Youngsters who exercise handle stressful situations better
Regular physical activity is an important part of a healthy lifestyle for children. Whether it's by running around with friends or playing with used sports equipment, youngsters should get around 60 minutes of activity each day, according to the Centers for Disease Control and Prevention. A new study highlights another reason exercise is important for kids - it can help them manage stress.
The study, conducted by scientists at Finland's University of Helsinki, was published recently in the Journal of Clinical Endocrinology & Metabolism. Researchers discovered that sedentary children tended to have higher levels of cortisol, which is a hormone associated with stress. Youngsters who were more active had lower levels under similar situations.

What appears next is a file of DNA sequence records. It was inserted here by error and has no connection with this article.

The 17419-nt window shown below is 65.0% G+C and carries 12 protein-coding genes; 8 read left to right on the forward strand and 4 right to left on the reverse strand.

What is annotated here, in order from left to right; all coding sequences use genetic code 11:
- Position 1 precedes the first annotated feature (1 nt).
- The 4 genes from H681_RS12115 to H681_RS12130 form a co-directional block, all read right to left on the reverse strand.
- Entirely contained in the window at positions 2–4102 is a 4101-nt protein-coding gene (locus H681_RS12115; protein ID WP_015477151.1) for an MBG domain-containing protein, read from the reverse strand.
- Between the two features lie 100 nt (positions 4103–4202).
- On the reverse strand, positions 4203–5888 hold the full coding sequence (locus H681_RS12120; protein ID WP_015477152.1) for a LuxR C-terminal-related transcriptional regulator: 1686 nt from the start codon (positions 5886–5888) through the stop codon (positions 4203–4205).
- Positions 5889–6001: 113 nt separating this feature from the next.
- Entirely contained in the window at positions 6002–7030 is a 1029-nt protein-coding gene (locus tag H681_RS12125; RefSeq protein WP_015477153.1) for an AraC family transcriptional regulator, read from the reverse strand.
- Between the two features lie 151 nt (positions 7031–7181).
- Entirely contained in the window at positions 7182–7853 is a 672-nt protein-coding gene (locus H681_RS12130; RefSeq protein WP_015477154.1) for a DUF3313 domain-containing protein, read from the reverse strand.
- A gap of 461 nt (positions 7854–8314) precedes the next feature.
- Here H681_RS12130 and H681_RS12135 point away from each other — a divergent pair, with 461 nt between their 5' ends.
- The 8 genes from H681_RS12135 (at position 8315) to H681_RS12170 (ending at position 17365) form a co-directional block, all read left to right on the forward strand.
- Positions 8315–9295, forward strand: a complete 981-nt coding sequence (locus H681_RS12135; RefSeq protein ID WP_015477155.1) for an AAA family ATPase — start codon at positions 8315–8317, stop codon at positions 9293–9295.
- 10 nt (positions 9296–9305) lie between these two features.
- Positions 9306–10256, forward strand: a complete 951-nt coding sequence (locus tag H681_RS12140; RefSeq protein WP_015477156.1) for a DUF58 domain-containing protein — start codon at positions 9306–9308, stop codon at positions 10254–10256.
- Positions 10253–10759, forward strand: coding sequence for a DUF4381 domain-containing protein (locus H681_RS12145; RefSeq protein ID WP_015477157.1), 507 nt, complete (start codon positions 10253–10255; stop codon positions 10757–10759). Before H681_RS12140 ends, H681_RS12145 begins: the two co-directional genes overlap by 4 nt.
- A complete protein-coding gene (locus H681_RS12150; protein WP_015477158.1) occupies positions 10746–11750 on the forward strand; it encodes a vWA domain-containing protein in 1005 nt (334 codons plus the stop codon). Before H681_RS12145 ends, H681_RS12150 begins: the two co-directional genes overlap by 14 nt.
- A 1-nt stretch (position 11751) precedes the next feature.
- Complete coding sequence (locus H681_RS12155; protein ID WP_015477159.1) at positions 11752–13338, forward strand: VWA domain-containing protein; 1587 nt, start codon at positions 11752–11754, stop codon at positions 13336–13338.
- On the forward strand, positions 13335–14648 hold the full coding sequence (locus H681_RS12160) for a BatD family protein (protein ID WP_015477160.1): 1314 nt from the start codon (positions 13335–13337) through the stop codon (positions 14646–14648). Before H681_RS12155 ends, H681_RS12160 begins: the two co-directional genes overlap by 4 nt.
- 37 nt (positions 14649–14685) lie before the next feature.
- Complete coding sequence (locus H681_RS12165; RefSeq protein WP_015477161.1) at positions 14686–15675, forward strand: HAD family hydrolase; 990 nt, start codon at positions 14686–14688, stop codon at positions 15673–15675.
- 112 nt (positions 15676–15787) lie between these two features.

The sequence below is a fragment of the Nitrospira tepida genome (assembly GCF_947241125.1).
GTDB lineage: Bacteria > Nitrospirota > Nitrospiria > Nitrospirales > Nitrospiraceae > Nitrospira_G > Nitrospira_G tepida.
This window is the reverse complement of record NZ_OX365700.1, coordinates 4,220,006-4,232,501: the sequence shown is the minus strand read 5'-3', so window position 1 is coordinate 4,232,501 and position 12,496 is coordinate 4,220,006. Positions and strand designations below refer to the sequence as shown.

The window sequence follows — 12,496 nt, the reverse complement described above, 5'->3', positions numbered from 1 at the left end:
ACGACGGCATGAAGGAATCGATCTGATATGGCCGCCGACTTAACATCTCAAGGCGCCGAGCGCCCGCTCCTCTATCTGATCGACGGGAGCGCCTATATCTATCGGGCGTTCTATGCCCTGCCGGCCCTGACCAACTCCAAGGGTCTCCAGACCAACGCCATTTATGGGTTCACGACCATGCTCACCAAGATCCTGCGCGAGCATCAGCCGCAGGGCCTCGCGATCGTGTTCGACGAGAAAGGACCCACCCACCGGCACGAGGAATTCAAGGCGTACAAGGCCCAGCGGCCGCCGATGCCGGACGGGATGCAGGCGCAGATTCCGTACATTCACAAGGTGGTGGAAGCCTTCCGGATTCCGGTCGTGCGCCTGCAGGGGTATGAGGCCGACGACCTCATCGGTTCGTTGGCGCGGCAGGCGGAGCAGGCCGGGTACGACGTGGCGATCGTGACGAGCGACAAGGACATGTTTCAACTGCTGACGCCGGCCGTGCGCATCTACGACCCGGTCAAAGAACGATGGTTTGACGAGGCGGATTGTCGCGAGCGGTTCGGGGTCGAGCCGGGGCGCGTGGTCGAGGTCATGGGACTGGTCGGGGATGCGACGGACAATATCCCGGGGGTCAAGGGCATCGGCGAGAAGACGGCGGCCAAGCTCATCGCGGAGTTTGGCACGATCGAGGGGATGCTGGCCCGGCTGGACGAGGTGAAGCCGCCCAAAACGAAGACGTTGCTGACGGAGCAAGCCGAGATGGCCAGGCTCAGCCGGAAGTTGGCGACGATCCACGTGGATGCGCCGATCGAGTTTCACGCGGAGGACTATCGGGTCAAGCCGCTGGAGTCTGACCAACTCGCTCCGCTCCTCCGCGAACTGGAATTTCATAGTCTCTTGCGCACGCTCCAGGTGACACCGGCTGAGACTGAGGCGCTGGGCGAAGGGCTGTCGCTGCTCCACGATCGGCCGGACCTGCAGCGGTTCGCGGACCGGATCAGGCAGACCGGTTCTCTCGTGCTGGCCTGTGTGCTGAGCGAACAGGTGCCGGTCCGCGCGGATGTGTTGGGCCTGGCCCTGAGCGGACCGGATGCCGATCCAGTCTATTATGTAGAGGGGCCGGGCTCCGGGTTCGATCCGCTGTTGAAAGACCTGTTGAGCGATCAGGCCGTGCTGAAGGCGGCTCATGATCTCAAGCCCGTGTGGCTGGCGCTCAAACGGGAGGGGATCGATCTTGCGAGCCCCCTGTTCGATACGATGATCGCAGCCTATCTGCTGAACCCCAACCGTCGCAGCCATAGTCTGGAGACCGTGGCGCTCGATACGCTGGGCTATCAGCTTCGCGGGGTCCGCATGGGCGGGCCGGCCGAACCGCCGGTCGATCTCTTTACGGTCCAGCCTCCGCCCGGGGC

"Clearly, there is a link between mental and physical well-being, but the nature of the connection is not well understood," said study author Silja Martikainen. "These results suggest exercise promotes mental health by regulating the stress hormone response to stressors."
Lowering stress levels is not the only non-physical benefit youngsters enjoy from staying physically active. Last year, a team of international researchers reviewed previously conducted studies and found youngsters who get more exercise also tend to perform better in academic settings.